This morning, my cousin asked for my help. And I wasn’t sure how I could respond.
She wants to raise awareness that animals need treating with kindness. Particularly, she’s upset that an image promoting animal cruelty is allowed within Facebook’s Community Standards.
It got me thinking of the word that’s been on my mind a lot in the last year: kind.
Living in our mixed up world of kindness, ignorance and suffering
Someone’s said something cruel to you, trying to make you feel small. Maybe it was at school. Or during a break-up with someone you once loved. Either way it hurt.
Thinking of it, brings up bitter emotions. It’s personal. It’s left a scar.
Who do you trust to always be there for you? Never to say anything out of spite. Someone in you life who you look to as unbelievably good-natured. Someone who you’ve never heard raise their voice, who’s always polite, who always sees the best in you, no matter what.
There love is unassuming and unconditional.
And easy to take for granted.
And then, undoubtedly on a daily basis, you experience a background of emotion triggering events that pass in your periphery: news bulletins, stranger’s faces, charity plea letters and images that you come across whilst browsing the Internet.
Such as the image that upset my cousin on Facebook this morning.
We are constantly prodded with images and experiences from across the spectrum of human action: kindness, insensitivity and cruelty.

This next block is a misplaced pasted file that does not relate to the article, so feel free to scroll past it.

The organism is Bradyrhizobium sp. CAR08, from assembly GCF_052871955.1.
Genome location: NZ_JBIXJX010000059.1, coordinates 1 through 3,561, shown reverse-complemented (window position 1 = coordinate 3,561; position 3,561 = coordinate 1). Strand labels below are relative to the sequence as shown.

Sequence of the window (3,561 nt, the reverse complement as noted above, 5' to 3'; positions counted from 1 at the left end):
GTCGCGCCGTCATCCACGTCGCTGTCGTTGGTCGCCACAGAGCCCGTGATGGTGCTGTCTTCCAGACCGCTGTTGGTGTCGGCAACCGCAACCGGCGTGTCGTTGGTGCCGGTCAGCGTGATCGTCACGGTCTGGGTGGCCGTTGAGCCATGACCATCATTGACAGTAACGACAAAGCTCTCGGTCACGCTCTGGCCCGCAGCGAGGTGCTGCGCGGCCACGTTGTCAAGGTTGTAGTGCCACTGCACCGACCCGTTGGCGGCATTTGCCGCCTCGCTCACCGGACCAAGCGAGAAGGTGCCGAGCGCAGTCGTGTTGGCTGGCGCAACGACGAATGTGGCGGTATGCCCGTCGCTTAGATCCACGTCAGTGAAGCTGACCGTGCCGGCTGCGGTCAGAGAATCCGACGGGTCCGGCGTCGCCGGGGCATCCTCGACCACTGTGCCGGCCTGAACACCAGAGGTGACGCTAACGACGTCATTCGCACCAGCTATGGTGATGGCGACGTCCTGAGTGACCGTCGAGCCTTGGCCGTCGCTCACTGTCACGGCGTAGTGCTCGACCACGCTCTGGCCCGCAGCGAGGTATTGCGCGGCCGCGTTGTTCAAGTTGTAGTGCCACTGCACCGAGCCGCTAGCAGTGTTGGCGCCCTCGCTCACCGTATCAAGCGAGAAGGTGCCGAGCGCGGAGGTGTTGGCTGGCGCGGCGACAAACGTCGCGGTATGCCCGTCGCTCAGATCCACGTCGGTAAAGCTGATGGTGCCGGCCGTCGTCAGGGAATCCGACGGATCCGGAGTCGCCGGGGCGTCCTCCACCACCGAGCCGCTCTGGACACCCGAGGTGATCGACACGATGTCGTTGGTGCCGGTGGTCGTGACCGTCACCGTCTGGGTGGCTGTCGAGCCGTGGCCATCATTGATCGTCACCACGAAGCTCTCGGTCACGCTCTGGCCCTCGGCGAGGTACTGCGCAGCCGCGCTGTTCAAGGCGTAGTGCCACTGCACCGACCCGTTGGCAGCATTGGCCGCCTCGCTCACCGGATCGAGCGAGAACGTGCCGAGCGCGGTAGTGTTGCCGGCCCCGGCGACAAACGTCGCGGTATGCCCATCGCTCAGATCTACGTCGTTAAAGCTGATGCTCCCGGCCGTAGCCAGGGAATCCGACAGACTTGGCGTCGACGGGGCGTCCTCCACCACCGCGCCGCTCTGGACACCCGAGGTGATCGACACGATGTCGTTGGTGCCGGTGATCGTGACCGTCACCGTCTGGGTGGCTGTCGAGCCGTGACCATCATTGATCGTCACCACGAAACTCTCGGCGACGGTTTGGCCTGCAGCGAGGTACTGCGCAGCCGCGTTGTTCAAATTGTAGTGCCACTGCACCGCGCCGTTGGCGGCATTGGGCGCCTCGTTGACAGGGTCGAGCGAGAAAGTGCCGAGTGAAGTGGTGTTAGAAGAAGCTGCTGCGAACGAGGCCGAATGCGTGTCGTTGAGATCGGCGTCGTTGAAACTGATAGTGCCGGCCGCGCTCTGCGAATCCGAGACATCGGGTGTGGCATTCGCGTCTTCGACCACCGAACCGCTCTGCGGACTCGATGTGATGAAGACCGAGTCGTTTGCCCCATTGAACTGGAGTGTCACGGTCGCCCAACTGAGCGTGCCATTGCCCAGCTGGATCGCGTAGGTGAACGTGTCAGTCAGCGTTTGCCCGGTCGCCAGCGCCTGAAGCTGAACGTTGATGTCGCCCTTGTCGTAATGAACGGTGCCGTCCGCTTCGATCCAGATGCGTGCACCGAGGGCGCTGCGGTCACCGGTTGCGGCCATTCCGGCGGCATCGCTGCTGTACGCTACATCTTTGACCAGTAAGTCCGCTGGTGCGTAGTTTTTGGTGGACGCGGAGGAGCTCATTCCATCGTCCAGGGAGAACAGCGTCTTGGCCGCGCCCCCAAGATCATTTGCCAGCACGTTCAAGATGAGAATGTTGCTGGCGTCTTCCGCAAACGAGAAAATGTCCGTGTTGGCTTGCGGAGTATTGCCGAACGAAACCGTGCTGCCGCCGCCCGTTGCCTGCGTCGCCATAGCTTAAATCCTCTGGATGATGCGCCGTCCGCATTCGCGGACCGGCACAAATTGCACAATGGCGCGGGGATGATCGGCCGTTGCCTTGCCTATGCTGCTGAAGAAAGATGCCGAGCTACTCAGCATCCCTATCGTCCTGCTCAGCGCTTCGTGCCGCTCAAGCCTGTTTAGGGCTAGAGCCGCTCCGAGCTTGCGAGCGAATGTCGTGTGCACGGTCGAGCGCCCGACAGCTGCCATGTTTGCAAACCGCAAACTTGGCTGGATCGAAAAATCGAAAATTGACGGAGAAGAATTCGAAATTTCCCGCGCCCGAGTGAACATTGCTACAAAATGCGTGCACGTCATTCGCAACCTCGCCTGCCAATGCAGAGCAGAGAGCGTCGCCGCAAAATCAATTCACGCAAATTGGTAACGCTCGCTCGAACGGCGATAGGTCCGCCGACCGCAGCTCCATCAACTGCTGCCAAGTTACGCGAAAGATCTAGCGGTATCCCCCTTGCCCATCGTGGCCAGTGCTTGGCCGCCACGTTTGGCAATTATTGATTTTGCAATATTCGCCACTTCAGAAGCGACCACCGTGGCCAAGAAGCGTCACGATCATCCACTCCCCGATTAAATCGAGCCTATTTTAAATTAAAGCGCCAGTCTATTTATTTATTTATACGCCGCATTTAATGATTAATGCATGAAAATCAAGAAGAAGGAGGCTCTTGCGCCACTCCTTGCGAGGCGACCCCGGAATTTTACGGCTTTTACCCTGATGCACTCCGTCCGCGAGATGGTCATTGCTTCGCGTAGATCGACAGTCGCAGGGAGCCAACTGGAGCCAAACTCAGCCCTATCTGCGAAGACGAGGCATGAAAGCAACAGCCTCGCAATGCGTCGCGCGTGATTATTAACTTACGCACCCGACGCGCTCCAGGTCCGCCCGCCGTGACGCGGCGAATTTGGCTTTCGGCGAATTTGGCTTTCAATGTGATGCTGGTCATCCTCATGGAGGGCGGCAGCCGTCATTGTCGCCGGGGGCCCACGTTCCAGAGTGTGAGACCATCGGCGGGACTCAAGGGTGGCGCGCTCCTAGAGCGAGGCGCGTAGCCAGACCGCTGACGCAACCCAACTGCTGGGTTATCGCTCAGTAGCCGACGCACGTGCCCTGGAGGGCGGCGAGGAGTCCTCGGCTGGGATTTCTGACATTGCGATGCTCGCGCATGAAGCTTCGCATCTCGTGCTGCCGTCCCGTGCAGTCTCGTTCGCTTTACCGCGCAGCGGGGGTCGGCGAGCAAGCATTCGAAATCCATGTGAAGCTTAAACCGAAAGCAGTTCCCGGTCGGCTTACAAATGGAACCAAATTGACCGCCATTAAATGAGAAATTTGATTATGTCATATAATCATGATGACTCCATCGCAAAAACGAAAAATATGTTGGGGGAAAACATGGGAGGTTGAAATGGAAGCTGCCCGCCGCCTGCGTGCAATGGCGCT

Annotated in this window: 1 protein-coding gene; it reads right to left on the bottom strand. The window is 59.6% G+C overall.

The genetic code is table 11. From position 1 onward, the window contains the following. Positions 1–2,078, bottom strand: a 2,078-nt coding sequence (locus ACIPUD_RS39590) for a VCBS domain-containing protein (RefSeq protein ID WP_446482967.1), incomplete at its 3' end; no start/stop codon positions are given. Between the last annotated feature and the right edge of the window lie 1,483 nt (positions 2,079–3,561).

We pay the most attention to danger when the risk can be translated to ourselves, and then, when it doesn’t, when we feel helpless, we detach any emotion and act as if we have not seen.
There’s so much suffering in the world that we feel numbed by it. We don’t know how to speak, or act.
The Dalai Lama would say that this suffering is caused by ignorance.
Choosing to discover ‘kind’
The word, ‘kind’ pops into my head on regular occasion.
In January, rather than make a new year’s resolution, I decided to explore this simple four letter word. It pops into my head, maybe once or twice a week, and for a moment or two I ponder what it means.
It’s driven some of my reading choices. I’ve read about Gandhi and the Dalai Lama, I’ve read The Little Prince and then, when I’ve read books on sales, motivation and organisational structure it’s been through this weak lens of ‘how does this relate to kindness’.
Dale Carnegie, in How To Win Friends And Influence People, discusses the teachings of B.F. Skinner:
“The great contemporary psychologist has shown by experiments with animals and with humans that when criticism is minimised and praise emphasised, the good things people do will be reinforced and the poorer things will atrophy for lack of attention.”
Daniel Pink says something similar in Drive.
The best way to inspire kindness is to be kind.
As such, to create a kinder world, one where people show compassion to each other and their surroundings, we need to make sure we’re also talking about what’s good. Show gratitude for the good in the world. Give it the attention it deserves.
Sharing the kind-heartedness of my cousin
Since the catalyst of this blog post was an unkind act to a dog by it’s ignorant owner, I want to share with you a more positive look at animals and the potential for our relationship with them.
This is a TED Talk which I believe captures much of what my cousin believes in.
My cousin is still at school, but I have no doubt her kindness is going to cause ripples in the world and make it a better place.animals
clarepooley33Monday 30 November 2015
Thank-you so much for sharing the TED talk. Empathy, sympathy, love, kindness, respect, honour. I believe these are the emotions and feelings that we should be encouraging in our children. I hope that between you, you and your cousin can find a way of letting people know they must treat animals with kindness.